عنوان مقاله [English]
Illustrating for language teaching books is a subcategory of informative illustration. In this research, we reviewed the illustrations of two Farsi language teaching books: the second edition of Let’s Learn Persian 1 and Mina 1. Meanwhile, to evaluate the learning value of an illustration using the proposed model of Clark and Lyons (2011), we randomly selected %25 of pedagogical contents of each book and evaluated communication, psychological and other functions which affect the pedagogical objectives. In Mina, the “representative” and in Let’s Learn Persian the “context representative” are the most frequent functions of communication. Illustrations of both books have numerous failings, including poor representation of lesson goals, unrelated details, ambiguity in the image, poor representation of the content, small images and lack of clarity, some of which cause cognitive overload and basically distort the psychological functions of images. In general, however, the illustrator of Let’s Learn Persian has been more successful; here some creative methods have been used to better represent the content: using the same characters, using two-color and colorful illustrations in one frame to distinguish the main goal from the marginal objectives of the lesson and to distinguish reality from imagination, using ambiguous images to personalize and so on. In this book white spaces, page layout, and the frequency and size of images and content are tailored to the level of the learner, while in Mina the pages are full of multiple images and content, which causes cognitive overload for the learner.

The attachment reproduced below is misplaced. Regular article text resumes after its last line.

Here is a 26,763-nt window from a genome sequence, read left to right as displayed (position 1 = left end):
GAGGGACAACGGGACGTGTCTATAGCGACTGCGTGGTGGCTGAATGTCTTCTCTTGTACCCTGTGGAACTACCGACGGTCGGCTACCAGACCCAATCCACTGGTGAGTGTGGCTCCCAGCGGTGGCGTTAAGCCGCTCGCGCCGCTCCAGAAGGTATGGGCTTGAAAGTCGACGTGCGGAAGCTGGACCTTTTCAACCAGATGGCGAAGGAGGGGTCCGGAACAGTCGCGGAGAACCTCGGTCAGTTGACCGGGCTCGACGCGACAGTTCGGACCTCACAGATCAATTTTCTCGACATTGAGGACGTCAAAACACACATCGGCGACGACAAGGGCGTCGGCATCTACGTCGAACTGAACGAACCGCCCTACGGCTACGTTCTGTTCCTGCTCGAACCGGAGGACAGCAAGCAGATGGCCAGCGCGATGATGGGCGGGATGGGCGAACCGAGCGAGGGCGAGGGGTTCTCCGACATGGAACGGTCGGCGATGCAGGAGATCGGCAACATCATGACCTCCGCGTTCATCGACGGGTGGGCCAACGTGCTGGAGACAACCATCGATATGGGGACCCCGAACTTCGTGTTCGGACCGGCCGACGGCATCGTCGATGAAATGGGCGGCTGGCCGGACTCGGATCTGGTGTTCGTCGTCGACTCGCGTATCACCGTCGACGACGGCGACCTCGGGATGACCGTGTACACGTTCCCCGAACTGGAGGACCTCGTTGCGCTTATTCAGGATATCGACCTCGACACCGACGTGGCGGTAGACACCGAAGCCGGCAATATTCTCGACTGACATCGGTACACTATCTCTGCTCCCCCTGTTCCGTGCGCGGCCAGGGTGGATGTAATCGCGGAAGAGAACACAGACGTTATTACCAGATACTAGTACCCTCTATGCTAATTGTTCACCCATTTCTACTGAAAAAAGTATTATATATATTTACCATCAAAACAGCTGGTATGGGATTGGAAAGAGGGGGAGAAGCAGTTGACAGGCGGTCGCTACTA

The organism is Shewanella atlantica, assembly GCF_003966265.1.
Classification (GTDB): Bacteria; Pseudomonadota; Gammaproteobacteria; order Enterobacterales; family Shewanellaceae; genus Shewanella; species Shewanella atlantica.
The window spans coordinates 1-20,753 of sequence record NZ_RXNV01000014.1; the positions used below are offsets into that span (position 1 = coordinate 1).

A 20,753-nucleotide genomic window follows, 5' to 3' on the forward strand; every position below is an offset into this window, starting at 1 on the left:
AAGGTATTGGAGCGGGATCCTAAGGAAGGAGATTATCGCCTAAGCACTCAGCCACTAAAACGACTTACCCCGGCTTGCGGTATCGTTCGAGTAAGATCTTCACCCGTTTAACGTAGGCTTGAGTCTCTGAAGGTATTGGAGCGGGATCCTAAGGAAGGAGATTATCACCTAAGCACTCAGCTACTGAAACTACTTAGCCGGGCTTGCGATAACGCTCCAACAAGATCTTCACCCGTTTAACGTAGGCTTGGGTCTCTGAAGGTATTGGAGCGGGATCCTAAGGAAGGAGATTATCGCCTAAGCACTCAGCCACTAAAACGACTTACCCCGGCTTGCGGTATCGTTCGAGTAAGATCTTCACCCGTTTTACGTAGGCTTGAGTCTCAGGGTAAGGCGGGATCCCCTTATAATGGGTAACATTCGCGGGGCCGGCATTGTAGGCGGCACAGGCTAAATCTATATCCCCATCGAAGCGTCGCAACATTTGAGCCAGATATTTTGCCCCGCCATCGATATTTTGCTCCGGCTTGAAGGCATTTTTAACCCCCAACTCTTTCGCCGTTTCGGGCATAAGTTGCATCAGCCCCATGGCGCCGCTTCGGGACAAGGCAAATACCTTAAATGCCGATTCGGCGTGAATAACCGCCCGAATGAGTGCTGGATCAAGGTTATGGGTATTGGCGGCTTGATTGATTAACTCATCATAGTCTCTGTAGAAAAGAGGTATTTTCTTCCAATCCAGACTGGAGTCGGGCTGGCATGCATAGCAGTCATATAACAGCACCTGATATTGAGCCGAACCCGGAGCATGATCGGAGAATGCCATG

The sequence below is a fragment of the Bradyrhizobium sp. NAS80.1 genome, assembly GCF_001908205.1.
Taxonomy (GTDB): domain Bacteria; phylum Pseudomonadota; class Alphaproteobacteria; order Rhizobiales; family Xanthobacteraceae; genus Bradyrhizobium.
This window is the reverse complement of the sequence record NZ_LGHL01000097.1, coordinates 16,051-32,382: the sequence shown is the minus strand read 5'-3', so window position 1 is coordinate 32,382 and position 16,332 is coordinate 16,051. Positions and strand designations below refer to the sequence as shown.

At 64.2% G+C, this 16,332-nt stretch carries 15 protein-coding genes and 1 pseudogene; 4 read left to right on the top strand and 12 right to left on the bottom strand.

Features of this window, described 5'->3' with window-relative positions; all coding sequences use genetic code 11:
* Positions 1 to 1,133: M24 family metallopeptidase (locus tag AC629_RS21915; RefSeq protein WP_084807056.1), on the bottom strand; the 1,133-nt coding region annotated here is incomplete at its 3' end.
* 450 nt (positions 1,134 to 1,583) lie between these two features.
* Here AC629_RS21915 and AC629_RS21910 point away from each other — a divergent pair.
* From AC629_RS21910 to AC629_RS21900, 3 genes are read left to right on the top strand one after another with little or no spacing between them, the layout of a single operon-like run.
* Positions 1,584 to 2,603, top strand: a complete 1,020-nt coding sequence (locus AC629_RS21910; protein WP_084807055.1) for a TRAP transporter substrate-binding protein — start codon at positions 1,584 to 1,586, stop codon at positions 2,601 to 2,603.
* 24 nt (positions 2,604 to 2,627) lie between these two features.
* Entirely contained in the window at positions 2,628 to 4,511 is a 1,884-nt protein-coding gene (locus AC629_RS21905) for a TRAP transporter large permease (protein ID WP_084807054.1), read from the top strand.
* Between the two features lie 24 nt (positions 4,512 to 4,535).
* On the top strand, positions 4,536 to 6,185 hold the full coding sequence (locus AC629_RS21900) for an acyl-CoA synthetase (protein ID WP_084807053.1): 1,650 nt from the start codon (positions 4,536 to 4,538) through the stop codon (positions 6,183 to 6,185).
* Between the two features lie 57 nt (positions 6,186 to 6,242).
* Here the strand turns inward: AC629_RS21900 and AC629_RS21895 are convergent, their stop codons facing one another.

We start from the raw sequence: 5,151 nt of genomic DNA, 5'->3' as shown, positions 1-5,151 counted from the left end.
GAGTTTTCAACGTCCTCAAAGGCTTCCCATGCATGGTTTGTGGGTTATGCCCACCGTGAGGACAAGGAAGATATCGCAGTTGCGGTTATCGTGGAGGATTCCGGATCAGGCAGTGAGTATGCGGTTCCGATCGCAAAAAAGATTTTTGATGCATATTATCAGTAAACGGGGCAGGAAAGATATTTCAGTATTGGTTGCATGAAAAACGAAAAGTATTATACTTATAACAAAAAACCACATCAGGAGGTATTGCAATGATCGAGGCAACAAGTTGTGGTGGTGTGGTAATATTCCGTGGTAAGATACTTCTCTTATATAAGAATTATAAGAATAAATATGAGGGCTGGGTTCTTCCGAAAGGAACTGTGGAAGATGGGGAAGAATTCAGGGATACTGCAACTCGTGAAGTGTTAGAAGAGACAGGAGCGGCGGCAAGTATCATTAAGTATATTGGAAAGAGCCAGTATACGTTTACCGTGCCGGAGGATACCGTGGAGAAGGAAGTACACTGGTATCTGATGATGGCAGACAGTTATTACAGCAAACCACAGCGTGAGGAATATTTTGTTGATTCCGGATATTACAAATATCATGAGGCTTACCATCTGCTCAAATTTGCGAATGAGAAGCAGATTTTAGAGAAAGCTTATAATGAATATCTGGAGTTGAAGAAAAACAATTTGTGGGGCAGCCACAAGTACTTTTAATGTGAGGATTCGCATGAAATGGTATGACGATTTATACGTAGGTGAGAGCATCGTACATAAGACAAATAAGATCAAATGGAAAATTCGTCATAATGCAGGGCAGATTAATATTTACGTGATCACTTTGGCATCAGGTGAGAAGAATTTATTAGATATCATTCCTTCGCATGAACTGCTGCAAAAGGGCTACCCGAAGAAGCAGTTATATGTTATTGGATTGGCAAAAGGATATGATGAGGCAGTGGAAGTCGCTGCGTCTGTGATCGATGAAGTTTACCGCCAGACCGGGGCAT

Illustrating for language teaching books is a subcategory of nonfiction illustration. In general, nonfiction illustration is divided into three groups: narrative, informative and naturalistic. Illustrating for language teaching books is considered as info nonfiction illustrating. Illustrating for these books does not have a long history and majority of the books written to date either have no images or almost have unsuited images. For some reason, even the books published in recent decade mostly have used images rather than digital or hand drawings.